Just Who Are We Waiting For?

Have you ever waited for something for so long, finally receive it, and then realize it’s not what you wanted after all? Have you ever anticipated something, saved up for it, and then when it arrived you discovered it wasn’t all what you thought it was? Sometimes our expectations for something and the truth of what we are waiting for don’t line up and we are left empty and disappointed.

Advent is a season of waiting. This year, as we await the celebration of Christmas Day, we ought to ask ourselves–just who are we waiting for? Who is this Jesus, Immanuel, God made flesh, that we spend all these days anticipating and waiting for?

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The Israelites waited centuries for the Messiah promised in Genesis 3:15. Yet the Messiah they waited for was not the one spoken of in Scripture, and many missed his arrival. During their centuries-long Advent, they began to anticipate a Messiah who would come as a warrior King. They believed their greatest problem was the Roman occupation and they wanted a Messiah who would rescue them from the Romans. They waited for a conqueror of Rome, not the conqueror of Evil itself.

And never did they imagine their greatest need was freedom from the sin within themselves.

They believed their long-awaited Messiah would arrive as any other King. Little did they expect him to be born in a manger, to a poor carpenter and a simple young girl. As he grew in stature, wisdom, and insight they didn’t believe this Messiah who walked among them was God incarnate. They didn’t believe in a Messiah who cared more for the sick, poor, marginalized, and sinful than for those who had it all together. They never imagined that the leader of a ragtag group of disciples had come to rid the world of sin and pain through His very own sacrifice. It never crossed their minds that he would defeat their greatest foes from the cross rather than defeat them with swords and spears.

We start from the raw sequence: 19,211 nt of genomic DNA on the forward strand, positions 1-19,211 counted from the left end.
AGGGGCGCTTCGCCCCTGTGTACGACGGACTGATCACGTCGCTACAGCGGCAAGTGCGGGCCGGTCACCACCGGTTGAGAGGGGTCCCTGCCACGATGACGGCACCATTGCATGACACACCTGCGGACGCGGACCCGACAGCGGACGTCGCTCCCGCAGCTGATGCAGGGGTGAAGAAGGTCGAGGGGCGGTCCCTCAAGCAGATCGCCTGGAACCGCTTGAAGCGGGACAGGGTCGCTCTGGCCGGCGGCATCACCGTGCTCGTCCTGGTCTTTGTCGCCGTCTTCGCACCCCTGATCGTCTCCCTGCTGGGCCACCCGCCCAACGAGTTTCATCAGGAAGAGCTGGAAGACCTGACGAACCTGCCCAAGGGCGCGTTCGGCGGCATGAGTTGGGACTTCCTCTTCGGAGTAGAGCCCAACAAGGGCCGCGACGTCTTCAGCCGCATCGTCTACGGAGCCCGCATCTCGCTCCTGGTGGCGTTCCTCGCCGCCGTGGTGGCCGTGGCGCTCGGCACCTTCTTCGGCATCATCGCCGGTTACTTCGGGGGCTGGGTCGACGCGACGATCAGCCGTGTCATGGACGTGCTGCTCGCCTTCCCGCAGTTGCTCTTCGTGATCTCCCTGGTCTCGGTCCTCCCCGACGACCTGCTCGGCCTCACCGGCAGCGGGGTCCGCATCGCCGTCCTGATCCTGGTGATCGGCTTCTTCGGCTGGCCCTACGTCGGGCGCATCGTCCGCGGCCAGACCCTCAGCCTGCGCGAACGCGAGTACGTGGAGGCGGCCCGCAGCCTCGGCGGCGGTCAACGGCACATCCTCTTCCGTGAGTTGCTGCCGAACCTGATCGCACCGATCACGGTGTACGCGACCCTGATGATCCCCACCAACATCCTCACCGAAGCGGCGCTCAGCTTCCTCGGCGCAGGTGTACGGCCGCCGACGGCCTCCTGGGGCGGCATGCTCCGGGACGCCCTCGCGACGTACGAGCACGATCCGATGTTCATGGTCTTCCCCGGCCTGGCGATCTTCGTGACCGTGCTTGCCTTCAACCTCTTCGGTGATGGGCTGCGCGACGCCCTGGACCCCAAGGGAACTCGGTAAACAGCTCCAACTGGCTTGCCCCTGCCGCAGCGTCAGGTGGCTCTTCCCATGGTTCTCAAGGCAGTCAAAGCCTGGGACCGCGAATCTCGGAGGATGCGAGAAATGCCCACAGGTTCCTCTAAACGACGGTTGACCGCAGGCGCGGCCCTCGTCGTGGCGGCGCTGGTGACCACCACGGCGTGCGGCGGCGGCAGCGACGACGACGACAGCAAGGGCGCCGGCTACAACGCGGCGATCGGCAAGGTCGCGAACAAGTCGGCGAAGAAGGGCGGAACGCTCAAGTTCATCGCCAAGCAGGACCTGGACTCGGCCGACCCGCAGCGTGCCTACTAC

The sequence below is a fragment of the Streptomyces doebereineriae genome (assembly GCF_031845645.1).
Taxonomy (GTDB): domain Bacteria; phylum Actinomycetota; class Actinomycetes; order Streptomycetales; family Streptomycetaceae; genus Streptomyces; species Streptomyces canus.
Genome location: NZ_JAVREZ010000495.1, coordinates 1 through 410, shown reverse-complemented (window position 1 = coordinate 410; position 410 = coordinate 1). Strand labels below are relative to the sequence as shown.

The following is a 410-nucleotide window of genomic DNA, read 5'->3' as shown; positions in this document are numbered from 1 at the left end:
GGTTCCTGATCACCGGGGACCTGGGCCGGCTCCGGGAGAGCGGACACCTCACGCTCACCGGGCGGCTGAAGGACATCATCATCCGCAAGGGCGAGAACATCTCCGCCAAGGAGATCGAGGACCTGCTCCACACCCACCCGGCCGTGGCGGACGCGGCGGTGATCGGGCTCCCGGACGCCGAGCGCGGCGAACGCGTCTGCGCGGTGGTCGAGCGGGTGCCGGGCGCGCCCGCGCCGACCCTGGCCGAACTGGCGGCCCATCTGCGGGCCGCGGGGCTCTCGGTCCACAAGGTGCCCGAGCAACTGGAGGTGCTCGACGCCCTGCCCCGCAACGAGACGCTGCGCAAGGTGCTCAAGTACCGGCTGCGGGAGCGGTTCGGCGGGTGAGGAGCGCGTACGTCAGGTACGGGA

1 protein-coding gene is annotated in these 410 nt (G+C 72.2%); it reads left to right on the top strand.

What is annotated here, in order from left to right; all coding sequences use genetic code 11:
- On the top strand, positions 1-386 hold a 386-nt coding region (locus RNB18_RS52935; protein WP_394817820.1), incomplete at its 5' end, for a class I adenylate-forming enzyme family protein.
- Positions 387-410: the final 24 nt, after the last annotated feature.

And never did they think that more than their need for rescue from the Romans was their need to be rescued from the curse of sin and death.

We are not all that different from Israel of Jesus’ day. Our own culture has made Jesus into something entirely different from who the Bible says he is. Many view him as a good teacher, some as a Savior, but rarely as Lord. When Christmas arrives each year, we focus our heart’s on receiving gifts wrapped in pretty paper, not the greatest Gift, wrapped in swaddling cloths.

If we spend this month waiting for the wrong Jesus, we will miss him entirely.

So I ask, who are you anticipating this Christmas? Is the Jesus you are waiting for the one Scripture tells us about or one of your own making? Are you expecting him to ride into your life like a knight on a white horse and rescue you from the challenges of your difficult life? Do you look for him to pop up like a genie and answer your every wish and dream? Is he like a candy machine where you input your good deeds for the day and expect a blessing to come in return? Do you admire some of his teaching but discard what doesn’t suit you? Is the Jesus you wait for just a teacher, a sweet baby or the Savior of your soul?

Is this Jesus of Advent the one who will deliver you from sin, restore you to your Maker, give you joy in the midst of life’s trials, and hope for an eternity spent with him? 

“Once when Jesus was praying in private and his disciples were with him, he asked them, “Who do the crowds say I am?”

They replied, “Some say John the Baptist; others say Elijah; and still others, that one of the prophets of long ago has come back to life.”

“But what about you?” he asked. “Who do you say I am?”

Peter answered, “God’s Messiah.” (Luke 9:18-20)

 This Christmas, who are you waiting for?

 

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3 Comments on Just Who Are We Waiting For?

  1. kimlenon
    December 17, 2013 at 10:47 am (4 months ago)

    I love this!

    Reply
  2. Jedidja
    December 20, 2013 at 4:10 am (4 months ago)

    Thank you for writing this. Let us kneel for our Messiah, who is in heaven. I ask Him to fill me with joy, that He is there every day for me me. As Savior and Helper. Merry Christmas!

    Reply
  3. Philip Neely
    December 22, 2013 at 4:11 pm (4 months ago)

    Jesus is the reason for the season!!

    Reply

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